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Monday, 1st September 2008

Facts, reason, respect, listening

- about "early morning"

[Translator's note: the subject of this article is a Chinese term qingchen which is usually translated as "early morning". The discussion makes references to Chinese dictionaries. Thus it is not particularly easy to translate.]

After the passage of Nuri, the Observatory was criticized by some people. The Observatory said in the evening of 21 August that the chance of issuing a number 8 signal in the "early morning" (qingchen in Chinese) would be low and the signal was eventually issued at 7:40 a.m. Some considered that the Observatory had issued conflicting and misleading information. Similar criticisms were raised regarding the change from number 9 to number 8 on 23 August. The focus of the discussion was on the meaning of qingchen. (There was no corresponding criticism in the English-speaking press.)

A few days ago, I wrote about the importance of sticking to "facts, reason, respect and listening" in a free and democratic society. I shall make an attempt to illustrate this spirit in the following discussion on qingchen.

When I spoke to the press on 24 August, I explained that in my understanding of the Chinese language, qingchen and lingchen (usually translated as "the small hours") are synonymous. Criticisms that I did not know Chinese immediately followed. I was silent on this matter in the past few days because I have to do my homework before responding.I have to collect and study related reference material. I also have to discuss with my colleagues about how we might improve our service in terms of communication with the public.

Colleagues of the Official Languages Division of the Civil Service Bureau helped me locate references to qingchen and lingchen in Chinese dictionaries (see table in the Chinese version, The following discussion is written by me and so is purely my own responsibility. Anyone who does not feel happy with it please scold me and not anybody else.

For those who could read Chinese, you would see in the table that four sources treat qingchen and lingchen as equivalent. So saying that "qingchen = lingchen" is not groundless and could not be said to be completely wrong.

After studying the table in detail, I notice also a certain trend. In the table, qingchen was listed as "the period before sunrise" in the earlier years. In the 1990s, "the period around sunrise" started to appear in some references. By 2000s, some references even stated "just after sunrise". Thus qingchen increasingly stands for a later time of the day. Owing to the co-existence of several explanations, the meaning of qingchen is becoming less clear.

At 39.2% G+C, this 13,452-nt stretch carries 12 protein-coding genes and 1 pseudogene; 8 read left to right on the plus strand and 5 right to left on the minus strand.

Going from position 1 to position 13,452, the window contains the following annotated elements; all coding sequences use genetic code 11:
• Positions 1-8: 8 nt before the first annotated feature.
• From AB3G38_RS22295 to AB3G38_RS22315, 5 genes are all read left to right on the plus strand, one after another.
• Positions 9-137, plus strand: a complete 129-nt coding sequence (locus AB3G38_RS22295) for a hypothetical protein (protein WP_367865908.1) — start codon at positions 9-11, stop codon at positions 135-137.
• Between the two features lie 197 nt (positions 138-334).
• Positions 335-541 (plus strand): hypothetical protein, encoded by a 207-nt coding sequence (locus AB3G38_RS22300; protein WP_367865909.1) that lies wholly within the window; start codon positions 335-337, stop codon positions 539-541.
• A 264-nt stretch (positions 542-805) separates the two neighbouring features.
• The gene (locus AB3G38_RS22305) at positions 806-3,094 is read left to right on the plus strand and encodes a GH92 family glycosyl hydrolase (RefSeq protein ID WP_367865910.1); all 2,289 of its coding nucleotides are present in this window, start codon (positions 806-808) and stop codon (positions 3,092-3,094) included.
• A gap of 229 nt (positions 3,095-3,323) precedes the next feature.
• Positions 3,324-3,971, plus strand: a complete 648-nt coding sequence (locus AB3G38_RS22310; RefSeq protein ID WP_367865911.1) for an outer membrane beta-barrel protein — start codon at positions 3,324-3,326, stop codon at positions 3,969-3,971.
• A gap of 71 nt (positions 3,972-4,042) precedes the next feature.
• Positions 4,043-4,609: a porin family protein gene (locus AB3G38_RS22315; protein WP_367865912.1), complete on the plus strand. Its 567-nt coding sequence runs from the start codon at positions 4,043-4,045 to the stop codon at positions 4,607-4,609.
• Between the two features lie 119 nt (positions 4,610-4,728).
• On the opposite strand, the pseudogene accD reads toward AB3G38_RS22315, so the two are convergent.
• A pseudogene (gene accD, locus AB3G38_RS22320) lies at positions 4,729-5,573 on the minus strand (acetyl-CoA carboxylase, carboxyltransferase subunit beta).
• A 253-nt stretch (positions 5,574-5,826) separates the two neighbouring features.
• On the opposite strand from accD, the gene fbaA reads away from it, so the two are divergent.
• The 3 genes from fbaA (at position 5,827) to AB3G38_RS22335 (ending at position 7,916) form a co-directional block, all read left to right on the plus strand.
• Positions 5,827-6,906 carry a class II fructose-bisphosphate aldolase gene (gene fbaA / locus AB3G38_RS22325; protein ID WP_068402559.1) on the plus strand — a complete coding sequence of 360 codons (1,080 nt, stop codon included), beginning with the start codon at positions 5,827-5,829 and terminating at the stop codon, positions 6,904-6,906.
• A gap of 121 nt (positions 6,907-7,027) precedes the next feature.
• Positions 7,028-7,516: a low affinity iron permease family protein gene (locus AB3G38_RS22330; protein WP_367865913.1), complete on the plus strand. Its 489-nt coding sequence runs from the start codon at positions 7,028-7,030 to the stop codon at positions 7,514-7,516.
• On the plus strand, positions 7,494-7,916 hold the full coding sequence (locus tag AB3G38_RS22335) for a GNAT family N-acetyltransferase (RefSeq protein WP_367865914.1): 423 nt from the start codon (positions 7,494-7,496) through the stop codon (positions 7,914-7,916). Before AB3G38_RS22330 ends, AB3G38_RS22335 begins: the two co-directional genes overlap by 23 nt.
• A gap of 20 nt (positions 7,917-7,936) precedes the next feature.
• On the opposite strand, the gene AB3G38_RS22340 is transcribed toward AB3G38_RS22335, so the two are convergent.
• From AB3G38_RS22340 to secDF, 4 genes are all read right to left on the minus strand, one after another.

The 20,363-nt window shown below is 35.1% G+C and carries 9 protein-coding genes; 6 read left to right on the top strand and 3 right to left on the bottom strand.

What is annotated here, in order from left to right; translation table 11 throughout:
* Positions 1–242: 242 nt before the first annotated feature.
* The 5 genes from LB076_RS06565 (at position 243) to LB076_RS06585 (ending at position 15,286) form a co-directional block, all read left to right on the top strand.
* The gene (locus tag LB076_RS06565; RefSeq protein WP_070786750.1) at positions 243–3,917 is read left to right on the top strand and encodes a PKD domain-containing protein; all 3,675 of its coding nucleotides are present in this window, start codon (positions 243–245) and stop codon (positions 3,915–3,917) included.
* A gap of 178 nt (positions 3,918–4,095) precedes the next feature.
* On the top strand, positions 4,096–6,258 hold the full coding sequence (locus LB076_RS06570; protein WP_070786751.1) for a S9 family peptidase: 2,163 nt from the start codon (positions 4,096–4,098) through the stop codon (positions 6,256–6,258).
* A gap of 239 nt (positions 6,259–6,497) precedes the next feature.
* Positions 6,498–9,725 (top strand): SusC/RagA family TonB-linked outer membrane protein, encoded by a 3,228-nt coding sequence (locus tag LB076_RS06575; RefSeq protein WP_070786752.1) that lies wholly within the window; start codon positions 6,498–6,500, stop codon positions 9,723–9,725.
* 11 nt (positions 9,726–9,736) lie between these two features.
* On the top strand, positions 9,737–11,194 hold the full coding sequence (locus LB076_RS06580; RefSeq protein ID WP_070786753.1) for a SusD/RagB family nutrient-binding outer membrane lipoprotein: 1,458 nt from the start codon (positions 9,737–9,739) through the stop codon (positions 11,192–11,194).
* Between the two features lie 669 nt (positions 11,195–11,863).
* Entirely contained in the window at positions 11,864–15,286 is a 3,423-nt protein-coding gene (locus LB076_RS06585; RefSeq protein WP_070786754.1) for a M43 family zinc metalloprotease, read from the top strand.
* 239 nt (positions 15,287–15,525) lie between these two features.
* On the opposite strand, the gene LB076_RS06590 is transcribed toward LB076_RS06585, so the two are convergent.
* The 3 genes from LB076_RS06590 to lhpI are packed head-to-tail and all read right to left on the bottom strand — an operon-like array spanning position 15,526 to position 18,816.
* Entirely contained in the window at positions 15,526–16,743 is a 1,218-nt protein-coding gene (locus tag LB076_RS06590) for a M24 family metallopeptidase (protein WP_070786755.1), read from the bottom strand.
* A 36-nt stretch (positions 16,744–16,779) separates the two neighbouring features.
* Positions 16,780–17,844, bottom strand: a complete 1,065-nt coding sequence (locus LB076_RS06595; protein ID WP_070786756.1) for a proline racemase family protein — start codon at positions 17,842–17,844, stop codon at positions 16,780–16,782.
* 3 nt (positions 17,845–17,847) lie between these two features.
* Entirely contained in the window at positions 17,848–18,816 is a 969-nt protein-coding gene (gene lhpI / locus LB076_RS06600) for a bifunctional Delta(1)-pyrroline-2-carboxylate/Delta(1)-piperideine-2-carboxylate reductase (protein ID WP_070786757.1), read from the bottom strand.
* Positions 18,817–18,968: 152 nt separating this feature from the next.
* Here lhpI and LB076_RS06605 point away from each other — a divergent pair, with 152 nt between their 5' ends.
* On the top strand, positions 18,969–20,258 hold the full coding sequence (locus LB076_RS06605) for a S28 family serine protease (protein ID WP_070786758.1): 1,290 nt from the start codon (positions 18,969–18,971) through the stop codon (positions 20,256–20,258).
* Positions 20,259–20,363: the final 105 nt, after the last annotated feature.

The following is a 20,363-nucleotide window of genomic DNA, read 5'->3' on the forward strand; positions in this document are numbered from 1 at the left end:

On the other hand, in the earlier references, qingchen was listed as equivalent to lingchen. In later years, other references treated it as "sky about to light up", which makes little difference. However, in the 1990s, some references added a note like "generally indicating the period from midnight to dawn". Thus the starting time of lingchen is shifted forward to midnight.

Contrasting the evolution of the two terms in the past few decades, qingchen and lingchen have apparently diverged somewhat. The impression is that qingchen shifts towards sunrise and lingchen, towards midnight. But this is just a generalization. A reference in 2007 still treats the two as synonyms.

Some readers might begin to feel headache with this complex mess arising from the two "simple" terms. Others might scold me for talking rubbish and refusing to admit having made a mistake. But I wish to show that it takes much effort to find out what truth is. Indeed very often all that one finds after spending an enormous amount of effort would be just a tiny little piece of truth. Truth is not derived from bluffing.

My colleagues and I have studied thoroughly what the dictionaries say. We have also considered carefully, that is, listening to the feedback from various stakeholders after the passage of Nuri. We have decided to respect the view expressed by many that the meaning of qingchen is not clear enough. From now on, we shall remove it from our working vocabulary. Whenever we wish to refer to the period after midnight and before dawn, we shall adopt lingchen, the English translation of which is "the small hours".

Some people have further suggested that from now on, the Observatory should stop using terms like "the morning" and "the afternoon" and should only talk in terms of specified clock hours. This is a totally different subject. It relates to the fundamental question of how human beings use language to communicate with one another. I shall find another occasion to discuss it.

C.Y. Lam

Last revision date: <17 Jan 2013>